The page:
What Lieberman and Warner have offered is a blueprint for a climate bill with an airtight emissions cap and a market for carbon that will spur investment in cost-effective emissions reductions. They also have a plan for managing economic impacts, and importantly, it doesn’t compromise the integrity of the emissions cap. Does that favor corporations over the environment? We don’t think so, and we won’t support a bill that fails the environmental test.

The discussion is continued at Open Left.

Dingell-Global Warming Town Hall

Posted by Brad Johnson Tue, 07 Aug 2007 19:30:00 GMT

During a Global Warming Town Hall meeting in Ann Arbor on Tuesday, August 7, Congressman John D. Dingell (D-MI15) will take questions regarding a carbon tax bill he intends to introduce as part of a multi-tiered approach to reducing carbon dioxide and greenhouse gas emissions.

Under Dingell’s leadership, the House Committee on Energy and Commerce passed energy efficiency legislation that would remove from the atmosphere more than 10 billion tons of carbon dioxide emissions (through the year 2030), which is more than the annual emissions of all cars on American roads today. The legislation is expected to pass the full House this week.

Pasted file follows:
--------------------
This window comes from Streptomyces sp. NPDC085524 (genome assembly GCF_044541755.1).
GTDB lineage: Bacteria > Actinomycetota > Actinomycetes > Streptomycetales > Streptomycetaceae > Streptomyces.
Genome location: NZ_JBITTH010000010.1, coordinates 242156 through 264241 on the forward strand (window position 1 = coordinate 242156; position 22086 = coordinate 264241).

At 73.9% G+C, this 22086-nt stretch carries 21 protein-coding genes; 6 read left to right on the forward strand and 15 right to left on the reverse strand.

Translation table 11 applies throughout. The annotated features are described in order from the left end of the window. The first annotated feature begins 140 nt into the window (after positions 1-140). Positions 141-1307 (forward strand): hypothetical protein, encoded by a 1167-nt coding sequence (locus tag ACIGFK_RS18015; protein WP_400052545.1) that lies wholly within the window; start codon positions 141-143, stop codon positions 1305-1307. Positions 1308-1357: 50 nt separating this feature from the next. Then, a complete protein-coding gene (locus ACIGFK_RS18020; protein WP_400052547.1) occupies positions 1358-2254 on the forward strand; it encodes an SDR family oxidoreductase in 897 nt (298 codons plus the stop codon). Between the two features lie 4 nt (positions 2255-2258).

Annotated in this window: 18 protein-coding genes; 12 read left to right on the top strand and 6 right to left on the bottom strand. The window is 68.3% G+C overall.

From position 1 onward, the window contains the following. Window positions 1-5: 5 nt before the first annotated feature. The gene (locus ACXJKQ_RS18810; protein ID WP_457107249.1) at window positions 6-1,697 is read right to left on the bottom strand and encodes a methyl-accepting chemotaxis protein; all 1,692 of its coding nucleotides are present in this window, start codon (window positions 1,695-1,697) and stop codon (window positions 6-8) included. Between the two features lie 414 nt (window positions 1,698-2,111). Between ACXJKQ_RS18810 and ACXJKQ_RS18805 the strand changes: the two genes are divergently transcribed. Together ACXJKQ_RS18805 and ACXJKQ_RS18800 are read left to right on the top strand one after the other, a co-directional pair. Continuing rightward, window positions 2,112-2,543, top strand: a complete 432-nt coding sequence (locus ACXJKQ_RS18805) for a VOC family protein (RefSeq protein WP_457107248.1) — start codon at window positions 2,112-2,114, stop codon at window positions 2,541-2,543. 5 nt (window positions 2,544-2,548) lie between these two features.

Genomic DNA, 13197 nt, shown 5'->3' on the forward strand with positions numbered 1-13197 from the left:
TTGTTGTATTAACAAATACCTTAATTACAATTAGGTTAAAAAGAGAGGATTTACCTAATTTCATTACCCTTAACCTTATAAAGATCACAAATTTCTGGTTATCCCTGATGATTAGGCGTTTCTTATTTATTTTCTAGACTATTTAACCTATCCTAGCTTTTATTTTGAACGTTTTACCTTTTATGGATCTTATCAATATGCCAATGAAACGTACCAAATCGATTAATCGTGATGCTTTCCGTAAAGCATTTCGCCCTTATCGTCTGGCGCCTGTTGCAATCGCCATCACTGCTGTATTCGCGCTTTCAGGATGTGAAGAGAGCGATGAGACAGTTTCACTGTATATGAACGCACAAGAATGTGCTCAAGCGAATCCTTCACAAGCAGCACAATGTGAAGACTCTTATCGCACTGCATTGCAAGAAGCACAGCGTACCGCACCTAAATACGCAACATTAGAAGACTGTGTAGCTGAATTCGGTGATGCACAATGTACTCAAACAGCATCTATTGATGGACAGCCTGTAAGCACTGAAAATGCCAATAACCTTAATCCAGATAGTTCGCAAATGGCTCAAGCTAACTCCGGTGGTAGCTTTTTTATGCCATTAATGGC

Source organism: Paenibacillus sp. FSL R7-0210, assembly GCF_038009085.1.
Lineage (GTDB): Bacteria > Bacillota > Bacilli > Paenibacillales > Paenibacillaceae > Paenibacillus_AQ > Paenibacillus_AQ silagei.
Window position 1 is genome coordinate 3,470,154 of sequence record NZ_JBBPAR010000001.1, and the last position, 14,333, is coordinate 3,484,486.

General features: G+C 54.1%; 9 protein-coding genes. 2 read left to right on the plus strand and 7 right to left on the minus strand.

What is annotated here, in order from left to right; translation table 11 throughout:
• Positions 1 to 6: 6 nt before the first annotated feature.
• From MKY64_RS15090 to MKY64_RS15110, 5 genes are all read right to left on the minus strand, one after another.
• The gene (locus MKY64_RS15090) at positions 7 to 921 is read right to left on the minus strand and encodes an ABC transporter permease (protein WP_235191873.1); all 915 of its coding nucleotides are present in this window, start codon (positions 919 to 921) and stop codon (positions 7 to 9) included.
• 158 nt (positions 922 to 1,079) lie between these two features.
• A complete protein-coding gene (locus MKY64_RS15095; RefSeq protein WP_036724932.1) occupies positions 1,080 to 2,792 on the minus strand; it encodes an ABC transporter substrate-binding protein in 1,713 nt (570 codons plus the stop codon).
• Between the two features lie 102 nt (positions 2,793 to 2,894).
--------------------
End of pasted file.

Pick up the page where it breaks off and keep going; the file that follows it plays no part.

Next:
In the fall, Dingell also plans to develop a comprehensive, mandatory, economy-wide program with the goal of achieving as much as an 80 percent reduction of greenhouse gas emissions. He is a co-sponsor of the Hill-Terry bill, HR 2927, which would mandate separate car and truck standards to meet a total fleet fuel economy standard between 32 and 35 mpg by 2022; increases up to 40 percent over current standards.

Pioneer High School Schreiber Auditorium 601 W. Stadium Blvd Ann Arbor, MI 48103

Environmental Non-Profits Respond to Lieberman-Warner 7

Posted by Brad Johnson Mon, 06 Aug 2007 05:58:00 GMT

In summary, US-CAP members Environmental Defense, Pew Center on Climate Change, and Nature Conservancy offer unequivocal praise of Lieberman-Warner.

NRDC (US-CAP) and Union of Concerned Scientists say it’s a starting point that needs fixing.

Friends of the Earth and the Sierra Club say it has major problems; the Sierra Club and League of Conservation Voters say that focus should stay on the Sanders-Boxer bill.

A number of organizations have not yet weighed in. Full quotations and links to the statements are below the fold.

Environmental Defense (part of US-CAP)

Joe Lieberman and John Warner are providing remarkable leadership. By developing an approach that has environmental integrity and support from both sides of the aisle they are doing what is necessary to actually make law.

Union of Concerned Scientists

We welcome new ideas when it comes to fighting global warming, and are pleased that Senators Lieberman and Warner are providing leadership on this issue. But their proposal must be strengthened tobe effective.